"Uh huh." Gerhart closes the notebook and tucks it into his jacket pocket. He rests his hands on the table. I notice he has a white indentation on his left ring finger, sad and empty like the soil beneath a pried-up rock. "When would you say you realized that Ms. Esker was capable of writing code as sophisticated as what you describe?"

"I guess once the worm kicked in. It was a shock to us all. Who can tell what's going on in some people's heads, right? I still can't believe it. She seemed way too stupid for something like that." The last words float in the air over the table, sticky and cackling. I want to suck them back in, rewind the tape.

"Something clever. Something admirable."

"That's not what I meant." I feel the sweat ring my hairline.

He nods. "Thank you, Mr. Lloyd, I appreciate your cooperation," Gerhart says, rising.

"Hey, no! Sit back down. We're not done here. It wasn't me, I tell you. It was that girl! It was her, goddammit! I'm too smart to have done this!"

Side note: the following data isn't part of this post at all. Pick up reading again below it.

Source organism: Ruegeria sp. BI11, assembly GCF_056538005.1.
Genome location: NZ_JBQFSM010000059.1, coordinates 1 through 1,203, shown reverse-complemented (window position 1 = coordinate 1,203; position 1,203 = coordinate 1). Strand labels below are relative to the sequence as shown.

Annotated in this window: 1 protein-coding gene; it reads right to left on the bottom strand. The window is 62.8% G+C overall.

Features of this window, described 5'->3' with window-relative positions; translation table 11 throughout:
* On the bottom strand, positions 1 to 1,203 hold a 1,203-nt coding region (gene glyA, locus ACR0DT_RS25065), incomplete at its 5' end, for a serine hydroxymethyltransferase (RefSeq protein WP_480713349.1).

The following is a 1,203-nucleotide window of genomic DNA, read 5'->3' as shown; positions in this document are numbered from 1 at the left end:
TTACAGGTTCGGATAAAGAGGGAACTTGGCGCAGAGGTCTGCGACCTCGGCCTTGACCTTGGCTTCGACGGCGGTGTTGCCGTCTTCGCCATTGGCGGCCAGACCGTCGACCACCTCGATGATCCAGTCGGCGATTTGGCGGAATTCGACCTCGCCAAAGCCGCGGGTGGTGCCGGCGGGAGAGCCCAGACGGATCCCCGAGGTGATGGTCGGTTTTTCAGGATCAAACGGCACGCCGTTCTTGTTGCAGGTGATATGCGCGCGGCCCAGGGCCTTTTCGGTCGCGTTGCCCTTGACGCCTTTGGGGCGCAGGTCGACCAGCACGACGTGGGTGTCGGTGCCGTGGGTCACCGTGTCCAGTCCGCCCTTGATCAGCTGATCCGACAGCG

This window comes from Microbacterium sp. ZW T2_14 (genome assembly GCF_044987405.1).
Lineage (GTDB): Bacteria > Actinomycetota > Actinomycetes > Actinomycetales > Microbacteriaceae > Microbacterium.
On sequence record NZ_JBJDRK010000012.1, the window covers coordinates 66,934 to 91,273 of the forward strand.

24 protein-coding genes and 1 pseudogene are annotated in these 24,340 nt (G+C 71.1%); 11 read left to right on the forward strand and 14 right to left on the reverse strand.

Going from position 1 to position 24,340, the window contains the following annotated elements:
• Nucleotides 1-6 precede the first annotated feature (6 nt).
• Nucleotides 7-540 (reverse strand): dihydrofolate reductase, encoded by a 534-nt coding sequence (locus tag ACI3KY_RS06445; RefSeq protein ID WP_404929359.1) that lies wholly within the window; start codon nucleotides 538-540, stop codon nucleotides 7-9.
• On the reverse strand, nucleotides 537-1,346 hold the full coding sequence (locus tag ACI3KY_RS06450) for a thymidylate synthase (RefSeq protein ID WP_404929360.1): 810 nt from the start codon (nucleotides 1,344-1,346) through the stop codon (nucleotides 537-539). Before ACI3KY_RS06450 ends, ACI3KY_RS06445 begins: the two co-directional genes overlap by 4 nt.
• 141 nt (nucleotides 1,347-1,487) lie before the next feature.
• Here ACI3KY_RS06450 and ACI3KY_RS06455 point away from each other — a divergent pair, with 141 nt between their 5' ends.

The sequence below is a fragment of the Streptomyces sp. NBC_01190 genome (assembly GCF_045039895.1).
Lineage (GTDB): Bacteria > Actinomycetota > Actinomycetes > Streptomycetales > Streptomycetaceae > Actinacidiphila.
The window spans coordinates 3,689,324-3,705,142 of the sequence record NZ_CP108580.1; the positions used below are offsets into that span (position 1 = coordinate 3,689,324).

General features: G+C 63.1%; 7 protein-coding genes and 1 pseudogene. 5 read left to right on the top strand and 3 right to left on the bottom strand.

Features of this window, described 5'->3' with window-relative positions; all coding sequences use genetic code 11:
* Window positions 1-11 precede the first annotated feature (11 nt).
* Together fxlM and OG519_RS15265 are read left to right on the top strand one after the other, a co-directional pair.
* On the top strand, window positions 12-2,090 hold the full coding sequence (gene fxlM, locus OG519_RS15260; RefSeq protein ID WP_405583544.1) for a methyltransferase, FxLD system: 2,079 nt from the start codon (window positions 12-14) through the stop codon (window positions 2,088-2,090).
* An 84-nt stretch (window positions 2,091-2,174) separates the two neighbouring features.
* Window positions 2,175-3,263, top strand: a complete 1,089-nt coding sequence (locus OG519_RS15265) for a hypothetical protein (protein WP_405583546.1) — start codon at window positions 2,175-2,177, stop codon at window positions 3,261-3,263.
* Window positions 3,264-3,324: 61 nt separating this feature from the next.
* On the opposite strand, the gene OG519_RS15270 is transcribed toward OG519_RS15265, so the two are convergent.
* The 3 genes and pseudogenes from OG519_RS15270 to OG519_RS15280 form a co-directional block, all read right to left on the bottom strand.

Gerhart pauses on his way out, staring at the mirror and inclining his head. I know that gesture. It means, "we got him." My body goes numb and my ears ring. The door slams behind the agent. "I have a 138 IQ," I say to the empty room. The room doesn't seem impressed.


  1. I like that the suspense here keeps you reading to the next line, to the next paragraph. Like something or someone that seems familiar yet disappears around the corner before you get a good look, and you can't help but walk up to that corner and have a peek around.
    And, of course, revenge is always sweet...
    Nicely done.

  2. Nice . An unusual setting. The beginning was a bit slow to my taste but then the events pick up pace and it gets more and more interesting. Well done!

  3. Jim´s right , you keep reading & wondering. on the face of it, it may seem a dry idea, but it really works, thanks to writing skills.
    well done
    Michael McCarthy

  4. Are we supposed to know whether the girl framed Mr. Lloyd or Mr. Lloyd was caught trying to frame the girl? It was Lloyd all along wasn't it? He was behind the whole scheme, I bet. Very intriguing. But my guess is the narrator was behind it all along. Maybe I'm overthinking the mystery, nice story.

  5. Very nice, easy writing. I enjoyed the dialog.

  6. Wonderful descriptive characterization. You brought us into the interrogation room.

  7. This is awesome! Such realistic dialog and so in tune with the currents of drama that everyday life cooks up, even amongst programmers and sysadmins :) The psychological game revealed at the end makes one want to read the story over and over again, try to ring out any extra bit of understanding from the main character. I like him a lot. Have you written more, longer, with him as the narrator?
    Abby Cember